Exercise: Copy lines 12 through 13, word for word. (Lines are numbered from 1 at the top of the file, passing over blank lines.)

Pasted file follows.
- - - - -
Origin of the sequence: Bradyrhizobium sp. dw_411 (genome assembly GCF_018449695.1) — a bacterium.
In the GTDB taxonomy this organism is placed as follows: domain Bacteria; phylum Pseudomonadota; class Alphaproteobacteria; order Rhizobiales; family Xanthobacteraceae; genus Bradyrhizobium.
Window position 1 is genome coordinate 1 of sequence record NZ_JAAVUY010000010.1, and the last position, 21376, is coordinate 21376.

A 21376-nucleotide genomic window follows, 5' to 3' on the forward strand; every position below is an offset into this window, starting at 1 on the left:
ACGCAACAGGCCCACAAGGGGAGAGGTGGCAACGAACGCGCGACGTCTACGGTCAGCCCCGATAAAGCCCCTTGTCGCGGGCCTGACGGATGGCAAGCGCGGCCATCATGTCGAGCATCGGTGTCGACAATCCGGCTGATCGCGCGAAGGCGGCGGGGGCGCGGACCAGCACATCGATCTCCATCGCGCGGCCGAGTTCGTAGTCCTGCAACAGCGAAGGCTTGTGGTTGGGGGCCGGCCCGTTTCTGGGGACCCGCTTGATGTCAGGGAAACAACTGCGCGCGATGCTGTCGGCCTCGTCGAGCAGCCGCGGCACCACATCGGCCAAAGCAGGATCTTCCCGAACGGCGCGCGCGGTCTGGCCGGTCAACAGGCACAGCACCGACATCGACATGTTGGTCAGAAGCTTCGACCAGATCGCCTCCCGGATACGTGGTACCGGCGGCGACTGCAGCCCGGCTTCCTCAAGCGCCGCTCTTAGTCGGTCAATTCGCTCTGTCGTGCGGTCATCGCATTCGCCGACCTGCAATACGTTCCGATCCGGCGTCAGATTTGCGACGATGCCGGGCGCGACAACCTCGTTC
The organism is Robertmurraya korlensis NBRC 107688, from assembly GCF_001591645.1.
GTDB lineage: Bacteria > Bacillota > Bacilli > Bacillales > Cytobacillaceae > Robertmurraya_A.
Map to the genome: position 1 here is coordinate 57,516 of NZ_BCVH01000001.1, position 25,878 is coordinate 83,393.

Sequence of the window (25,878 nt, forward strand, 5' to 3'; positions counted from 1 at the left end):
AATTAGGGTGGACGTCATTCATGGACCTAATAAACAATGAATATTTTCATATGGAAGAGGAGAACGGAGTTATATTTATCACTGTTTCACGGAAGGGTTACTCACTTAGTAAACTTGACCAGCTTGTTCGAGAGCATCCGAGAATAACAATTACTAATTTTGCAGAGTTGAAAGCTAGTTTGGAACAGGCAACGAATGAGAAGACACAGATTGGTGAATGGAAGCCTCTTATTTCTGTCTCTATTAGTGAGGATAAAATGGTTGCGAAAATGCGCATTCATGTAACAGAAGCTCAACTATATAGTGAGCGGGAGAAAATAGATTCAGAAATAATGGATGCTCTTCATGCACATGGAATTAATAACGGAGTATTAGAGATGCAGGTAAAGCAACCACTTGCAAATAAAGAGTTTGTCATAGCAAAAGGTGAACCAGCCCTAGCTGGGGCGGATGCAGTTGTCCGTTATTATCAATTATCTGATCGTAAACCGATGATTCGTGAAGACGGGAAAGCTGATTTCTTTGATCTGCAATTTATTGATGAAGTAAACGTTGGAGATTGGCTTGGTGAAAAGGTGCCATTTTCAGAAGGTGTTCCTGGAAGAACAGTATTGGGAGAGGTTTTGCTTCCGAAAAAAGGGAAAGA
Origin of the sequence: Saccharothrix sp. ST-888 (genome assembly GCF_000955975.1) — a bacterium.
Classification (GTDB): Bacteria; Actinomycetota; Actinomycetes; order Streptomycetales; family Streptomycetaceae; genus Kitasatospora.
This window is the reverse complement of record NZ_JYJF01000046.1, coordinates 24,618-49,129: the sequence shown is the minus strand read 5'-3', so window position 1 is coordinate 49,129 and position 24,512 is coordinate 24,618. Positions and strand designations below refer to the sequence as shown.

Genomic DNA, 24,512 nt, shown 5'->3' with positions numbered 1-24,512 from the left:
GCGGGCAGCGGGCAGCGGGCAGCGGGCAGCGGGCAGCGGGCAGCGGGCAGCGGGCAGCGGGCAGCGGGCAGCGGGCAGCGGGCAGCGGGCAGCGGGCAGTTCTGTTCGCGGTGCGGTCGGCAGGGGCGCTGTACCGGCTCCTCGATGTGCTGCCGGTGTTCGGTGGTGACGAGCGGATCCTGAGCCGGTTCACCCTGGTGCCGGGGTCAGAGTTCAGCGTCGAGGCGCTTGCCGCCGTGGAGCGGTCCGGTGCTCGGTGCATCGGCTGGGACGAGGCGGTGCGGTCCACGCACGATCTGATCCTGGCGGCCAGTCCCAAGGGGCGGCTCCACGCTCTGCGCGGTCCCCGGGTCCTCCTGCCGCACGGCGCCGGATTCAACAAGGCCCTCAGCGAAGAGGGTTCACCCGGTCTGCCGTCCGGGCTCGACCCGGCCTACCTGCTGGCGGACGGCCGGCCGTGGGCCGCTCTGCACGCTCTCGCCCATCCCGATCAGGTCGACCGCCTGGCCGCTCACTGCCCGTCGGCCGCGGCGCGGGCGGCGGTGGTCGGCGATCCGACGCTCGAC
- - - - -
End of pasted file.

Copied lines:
Classification (GTDB): Bacteria; Actinomycetota; Actinomycetes; order Streptomycetales; family Streptomycetaceae; genus Kitasatospora.
This window is the reverse complement of record NZ_JYJF01000046.1, coordinates 24,618-49,129: the sequence shown is the minus strand read 5'-3', so window position 1 is coordinate 49,129 and position 24,512 is coordinate 24,618. Positions and strand designations below refer to the sequence as shown.